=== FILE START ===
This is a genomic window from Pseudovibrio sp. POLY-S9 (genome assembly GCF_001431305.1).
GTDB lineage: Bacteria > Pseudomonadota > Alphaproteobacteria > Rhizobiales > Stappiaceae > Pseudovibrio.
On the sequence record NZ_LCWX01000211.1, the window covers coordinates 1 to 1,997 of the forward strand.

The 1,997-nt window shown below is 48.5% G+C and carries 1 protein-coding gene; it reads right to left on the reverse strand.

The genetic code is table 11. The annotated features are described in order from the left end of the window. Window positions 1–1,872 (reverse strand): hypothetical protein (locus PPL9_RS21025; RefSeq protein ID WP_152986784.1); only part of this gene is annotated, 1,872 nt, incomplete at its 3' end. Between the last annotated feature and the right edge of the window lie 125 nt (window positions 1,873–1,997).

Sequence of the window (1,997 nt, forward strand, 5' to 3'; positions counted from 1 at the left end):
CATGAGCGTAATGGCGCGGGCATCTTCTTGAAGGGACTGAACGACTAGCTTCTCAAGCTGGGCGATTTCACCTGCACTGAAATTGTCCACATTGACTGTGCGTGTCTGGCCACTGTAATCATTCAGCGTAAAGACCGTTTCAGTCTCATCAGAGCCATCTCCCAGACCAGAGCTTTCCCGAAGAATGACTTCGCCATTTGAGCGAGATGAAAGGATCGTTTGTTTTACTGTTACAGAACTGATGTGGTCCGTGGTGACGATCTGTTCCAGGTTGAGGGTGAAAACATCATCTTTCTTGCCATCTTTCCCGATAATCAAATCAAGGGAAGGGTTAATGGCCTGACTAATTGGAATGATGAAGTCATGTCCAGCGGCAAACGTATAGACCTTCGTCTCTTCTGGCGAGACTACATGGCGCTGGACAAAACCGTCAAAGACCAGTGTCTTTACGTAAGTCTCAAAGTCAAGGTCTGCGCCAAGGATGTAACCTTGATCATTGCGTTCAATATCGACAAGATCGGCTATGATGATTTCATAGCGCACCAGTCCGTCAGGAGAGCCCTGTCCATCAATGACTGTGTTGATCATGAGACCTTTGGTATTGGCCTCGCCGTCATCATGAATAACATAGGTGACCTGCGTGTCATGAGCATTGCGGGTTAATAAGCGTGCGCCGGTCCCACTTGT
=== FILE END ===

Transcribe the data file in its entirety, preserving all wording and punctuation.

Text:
This is a genomic window from Pseudovibrio sp. POLY-S9 (genome assembly GCF_001431305.1).
GTDB lineage: Bacteria > Pseudomonadota > Alphaproteobacteria > Rhizobiales > Stappiaceae > Pseudovibrio.
On the sequence record NZ_LCWX01000211.1, the window covers coordinates 1 to 1,997 of the forward strand.

The 1,997-nt window shown below is 48.5% G+C and carries 1 protein-coding gene; it reads right to left on the reverse strand.

The genetic code is table 11. The annotated features are described in order from the left end of the window. Window positions 1–1,872 (reverse strand): hypothetical protein (locus PPL9_RS21025; RefSeq protein ID WP_152986784.1); only part of this gene is annotated, 1,872 nt, incomplete at its 3' end. Between the last annotated feature and the right edge of the window lie 125 nt (window positions 1,873–1,997).

Sequence of the window (1,997 nt, forward strand, 5' to 3'; positions counted from 1 at the left end):
CATGAGCGTAATGGCGCGGGCATCTTCTTGAAGGGACTGAACGACTAGCTTCTCAAGCTGGGCGATTTCACCTGCACTGAAATTGTCCACATTGACTGTGCGTGTCTGGCCACTGTAATCATTCAGCGTAAAGACCGTTTCAGTCTCATCAGAGCCATCTCCCAGACCAGAGCTTTCCCGAAGAATGACTTCGCCATTTGAGCGAGATGAAAGGATCGTTTGTTTTACTGTTACAGAACTGATGTGGTCCGTGGTGACGATCTGTTCCAGGTTGAGGGTGAAAACATCATCTTTCTTGCCATCTTTCCCGATAATCAAATCAAGGGAAGGGTTAATGGCCTGACTAATTGGAATGATGAAGTCATGTCCAGCGGCAAACGTATAGACCTTCGTCTCTTCTGGCGAGACTACATGGCGCTGGACAAAACCGTCAAAGACCAGTGTCTTTACGTAAGTCTCAAAGTCAAGGTCTGCGCCAAGGATGTAACCTTGATCATTGCGTTCAATATCGACAAGATCGGCTATGATGATTTCATAGCGCACCAGTCCGTCAGGAGAGCCCTGTCCATCAATGACTGTGTTGATCATGAGACCTTTGGTATTGGCCTCGCCGTCATCATGAATAACATAGGTGACCTGCGTGTCATGAGCATTGCGGGTTAATAAGCGTGCGCCGGTCCCACTTGT